Improved health: What I saw firsthand in rural Myanmar

By Stephen Collins, World Vision’s Myanmar Portfolio Advisor

In the past couple of days, I’ve had the privilege of witnessing World Vision’s work to improve the health and security of families in Palaw Township, Myanmar. Palaw is located in the narrow strip of land in south-eastern Myanmar, squeezed between the sea and the border with Thailand.

As with many areas in this part of the world, it’s difficult to earn a living and many people choose to cross borders to find a secure income to support themselves and their families.

But life is changing, and changing quite quickly, so that soon, I hope people will feel they can have a good life here without feeling compelled to leave. To an outsider the changes to the surface are noticeable – bicycles have been replaced by motorbikes and there is more of a vibrant feel.

Dig deeper and the changes are just as striking. I am so happy to share some of these successes with you.


            "In Palaw I visited health centres supported by sponsors like you who excitedly reported no recent cases of                       severe malnutrition and, quite strikingly, no child mortality (deaths) in their area for more than two years!"


This is great to hear in a country in which well over 50 of every 1,000 children have been dying before they turn five.

It’s clear that you are playing your part

Sometimes it’s hard for sponsors to truly understand the difference they are making, as it can take a long time to see changes in some areas. However in Palaw, these changes are shining through. Your sponsorship supports health activities in your sponsored child’s community.


            "I visited a maternal, newborn and child health project, which helped to set up village health committees –                       groups of eight to 10 people, mostly women – who get together under a common cause of improving the                        health and nutrition of young children."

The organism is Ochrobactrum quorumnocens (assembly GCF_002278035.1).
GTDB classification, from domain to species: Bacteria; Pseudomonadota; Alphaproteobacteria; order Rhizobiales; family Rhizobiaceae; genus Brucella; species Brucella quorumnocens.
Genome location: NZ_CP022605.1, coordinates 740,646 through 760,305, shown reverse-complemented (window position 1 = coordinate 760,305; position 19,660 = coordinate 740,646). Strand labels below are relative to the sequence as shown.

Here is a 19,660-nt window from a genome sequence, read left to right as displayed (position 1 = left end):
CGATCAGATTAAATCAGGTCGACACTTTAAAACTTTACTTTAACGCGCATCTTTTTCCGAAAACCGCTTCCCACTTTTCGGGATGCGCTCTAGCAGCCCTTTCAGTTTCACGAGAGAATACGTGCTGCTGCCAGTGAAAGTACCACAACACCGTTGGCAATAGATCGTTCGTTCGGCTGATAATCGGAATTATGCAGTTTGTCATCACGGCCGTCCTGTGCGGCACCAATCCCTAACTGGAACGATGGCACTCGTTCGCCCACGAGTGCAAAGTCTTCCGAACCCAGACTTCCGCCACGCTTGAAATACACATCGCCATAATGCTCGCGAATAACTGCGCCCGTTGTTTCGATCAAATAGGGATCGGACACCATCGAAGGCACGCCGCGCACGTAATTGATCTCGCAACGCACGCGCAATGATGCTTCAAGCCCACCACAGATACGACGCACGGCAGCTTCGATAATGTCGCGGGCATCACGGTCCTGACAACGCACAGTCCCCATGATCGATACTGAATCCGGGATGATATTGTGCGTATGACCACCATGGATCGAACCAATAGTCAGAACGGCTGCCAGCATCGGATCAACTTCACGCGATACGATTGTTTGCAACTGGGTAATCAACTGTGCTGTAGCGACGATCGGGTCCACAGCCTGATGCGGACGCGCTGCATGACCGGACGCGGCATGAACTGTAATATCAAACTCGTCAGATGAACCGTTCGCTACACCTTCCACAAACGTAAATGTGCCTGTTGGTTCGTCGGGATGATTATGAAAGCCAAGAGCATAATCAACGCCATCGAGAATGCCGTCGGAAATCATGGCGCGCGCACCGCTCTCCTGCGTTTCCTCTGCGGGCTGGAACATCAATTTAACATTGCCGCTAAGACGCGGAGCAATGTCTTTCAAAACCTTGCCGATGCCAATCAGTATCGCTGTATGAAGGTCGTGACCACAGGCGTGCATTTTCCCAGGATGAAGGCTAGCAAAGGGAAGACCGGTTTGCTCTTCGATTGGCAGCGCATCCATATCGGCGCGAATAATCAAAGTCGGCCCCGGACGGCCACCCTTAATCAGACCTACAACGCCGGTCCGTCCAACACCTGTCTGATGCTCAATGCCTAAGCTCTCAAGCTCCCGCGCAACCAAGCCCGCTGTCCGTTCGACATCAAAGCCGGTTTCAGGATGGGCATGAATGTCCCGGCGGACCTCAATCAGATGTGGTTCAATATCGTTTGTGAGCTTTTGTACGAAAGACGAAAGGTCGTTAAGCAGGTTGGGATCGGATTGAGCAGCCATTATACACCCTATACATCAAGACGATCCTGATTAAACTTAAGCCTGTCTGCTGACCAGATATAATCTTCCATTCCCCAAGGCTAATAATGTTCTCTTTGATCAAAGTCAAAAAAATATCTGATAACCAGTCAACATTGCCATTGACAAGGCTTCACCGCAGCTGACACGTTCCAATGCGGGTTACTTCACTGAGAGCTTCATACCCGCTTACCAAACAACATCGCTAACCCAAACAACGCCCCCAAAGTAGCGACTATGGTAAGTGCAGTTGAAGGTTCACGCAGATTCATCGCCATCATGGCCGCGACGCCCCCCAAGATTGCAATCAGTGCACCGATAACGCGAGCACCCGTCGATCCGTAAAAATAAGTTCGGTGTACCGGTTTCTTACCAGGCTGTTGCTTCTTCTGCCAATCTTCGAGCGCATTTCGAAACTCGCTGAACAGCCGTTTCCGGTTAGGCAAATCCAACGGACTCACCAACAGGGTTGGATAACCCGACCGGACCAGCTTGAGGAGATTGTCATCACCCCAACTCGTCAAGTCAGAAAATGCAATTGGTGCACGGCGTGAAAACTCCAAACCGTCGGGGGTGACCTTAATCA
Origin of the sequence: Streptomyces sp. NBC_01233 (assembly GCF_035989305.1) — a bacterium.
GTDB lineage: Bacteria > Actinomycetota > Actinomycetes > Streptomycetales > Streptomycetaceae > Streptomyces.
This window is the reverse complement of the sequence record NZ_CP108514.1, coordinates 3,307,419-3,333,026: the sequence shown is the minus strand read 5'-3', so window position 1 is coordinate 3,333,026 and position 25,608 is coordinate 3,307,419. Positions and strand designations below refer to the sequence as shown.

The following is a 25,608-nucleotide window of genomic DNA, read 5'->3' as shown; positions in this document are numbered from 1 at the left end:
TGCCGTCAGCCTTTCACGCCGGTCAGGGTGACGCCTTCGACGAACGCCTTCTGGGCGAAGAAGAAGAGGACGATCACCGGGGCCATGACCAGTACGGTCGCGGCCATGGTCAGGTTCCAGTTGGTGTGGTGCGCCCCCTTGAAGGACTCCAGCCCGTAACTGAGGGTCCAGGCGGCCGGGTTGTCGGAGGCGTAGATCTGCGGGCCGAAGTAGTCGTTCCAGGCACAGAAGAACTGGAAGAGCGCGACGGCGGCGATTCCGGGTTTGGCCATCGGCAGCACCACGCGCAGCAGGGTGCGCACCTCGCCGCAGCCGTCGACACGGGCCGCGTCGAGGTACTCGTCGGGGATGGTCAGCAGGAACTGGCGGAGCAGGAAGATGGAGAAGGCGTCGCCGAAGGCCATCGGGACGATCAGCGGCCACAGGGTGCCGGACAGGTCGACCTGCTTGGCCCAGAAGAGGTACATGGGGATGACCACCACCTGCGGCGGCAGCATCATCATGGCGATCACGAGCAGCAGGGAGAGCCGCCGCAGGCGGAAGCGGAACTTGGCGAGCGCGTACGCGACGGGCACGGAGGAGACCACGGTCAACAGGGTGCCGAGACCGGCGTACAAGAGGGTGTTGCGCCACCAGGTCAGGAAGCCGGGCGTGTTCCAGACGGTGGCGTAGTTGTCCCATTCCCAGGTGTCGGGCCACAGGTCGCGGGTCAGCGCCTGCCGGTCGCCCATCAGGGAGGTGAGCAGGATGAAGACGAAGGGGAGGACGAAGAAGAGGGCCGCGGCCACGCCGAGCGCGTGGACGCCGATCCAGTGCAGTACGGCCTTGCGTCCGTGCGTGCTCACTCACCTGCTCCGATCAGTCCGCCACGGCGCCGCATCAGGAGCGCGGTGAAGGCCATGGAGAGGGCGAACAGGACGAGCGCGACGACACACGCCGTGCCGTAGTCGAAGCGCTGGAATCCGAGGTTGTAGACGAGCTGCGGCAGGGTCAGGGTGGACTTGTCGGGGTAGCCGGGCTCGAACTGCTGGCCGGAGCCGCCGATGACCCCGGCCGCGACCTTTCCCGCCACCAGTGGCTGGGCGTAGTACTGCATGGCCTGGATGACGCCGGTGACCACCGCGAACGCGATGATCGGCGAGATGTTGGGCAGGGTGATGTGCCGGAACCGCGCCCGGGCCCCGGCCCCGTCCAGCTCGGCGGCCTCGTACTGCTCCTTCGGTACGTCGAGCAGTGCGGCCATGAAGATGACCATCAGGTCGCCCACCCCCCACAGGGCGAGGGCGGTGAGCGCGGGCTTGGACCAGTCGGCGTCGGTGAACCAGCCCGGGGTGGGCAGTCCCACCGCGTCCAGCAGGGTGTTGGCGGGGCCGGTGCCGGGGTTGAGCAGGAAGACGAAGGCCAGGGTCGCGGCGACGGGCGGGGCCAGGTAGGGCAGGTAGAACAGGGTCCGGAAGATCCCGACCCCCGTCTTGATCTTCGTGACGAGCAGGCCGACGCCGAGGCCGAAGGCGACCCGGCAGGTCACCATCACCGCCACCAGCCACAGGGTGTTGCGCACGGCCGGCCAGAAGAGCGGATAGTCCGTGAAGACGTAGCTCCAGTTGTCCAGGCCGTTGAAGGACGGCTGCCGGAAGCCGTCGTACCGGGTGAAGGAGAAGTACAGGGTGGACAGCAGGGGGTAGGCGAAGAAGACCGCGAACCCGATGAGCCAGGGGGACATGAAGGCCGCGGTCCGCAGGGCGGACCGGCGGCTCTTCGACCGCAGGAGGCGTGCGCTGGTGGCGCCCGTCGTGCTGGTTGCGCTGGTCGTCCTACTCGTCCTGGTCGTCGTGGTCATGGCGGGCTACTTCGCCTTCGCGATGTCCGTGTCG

A large part of the committees’ work is raising awareness, both through group sessions with other mothers and through home visits to support families who are most in need. Thanks to their work, mothers understand more about the importance of breast feeding and the types of food their children need in order to develop well. They also learn about the importance of regular ante-natal and post-natal care and now, many more women are choosing to come to the medical centres for advice and support.

However, awareness raising can only go so far. There is not much point encouraging mothers to go to medical centres for delivery and care if the service they receive leaves little to be desired.

Here too you can see the fruits of your generosity.


             "With support from this maternal, newborn and child health project, the medical staff showed me their clean,                well-equipped delivery rooms, going a long way towards reducing the number of infant deaths or even the                     deaths of their mothers during delivery."

Together we help the most vulnerable

For some families, however, life is still extremely hard. Without land, the poorest families work as casual farm labourers. They lead a hand-to-mouth existence so when there is a health emergency they are simply unable to cope by themselves.

Health centres only reach some communities and are for some a long way away without a means of transport. It’s in situations like this that the health committees are really at their best.


             "In a recent case, a three-week old baby was seriously ill in one of Palaw’s more remote communities and the                 worried parents came to the health committee for advice and support. The committee members went to the                 local authority who arranged for them to take the baby to receive treatment."


Thankfully the newborn is fine now and leads a healthy life. The family is grateful for not only World Vision’s immediate support but also ongoing support to monitor the growth and health of children particularly in remote areas.

By sponsoring a child in Myanmar, your support goes into programs exactly like this one. There are five sponsorship projects across Myanmar and two more that are just starting, where World Vision works to improve health and reduce preventable deaths like I saw in Palaw.

When the trip was over I returned to my own kids and my own comfortable home. I felt lucky that my kids could grow up without the worries I saw in Myanmar, but I was pleased to know that I was part of an organisation with supporters like you, which was helping children in those areas to lead happy, healthy lives.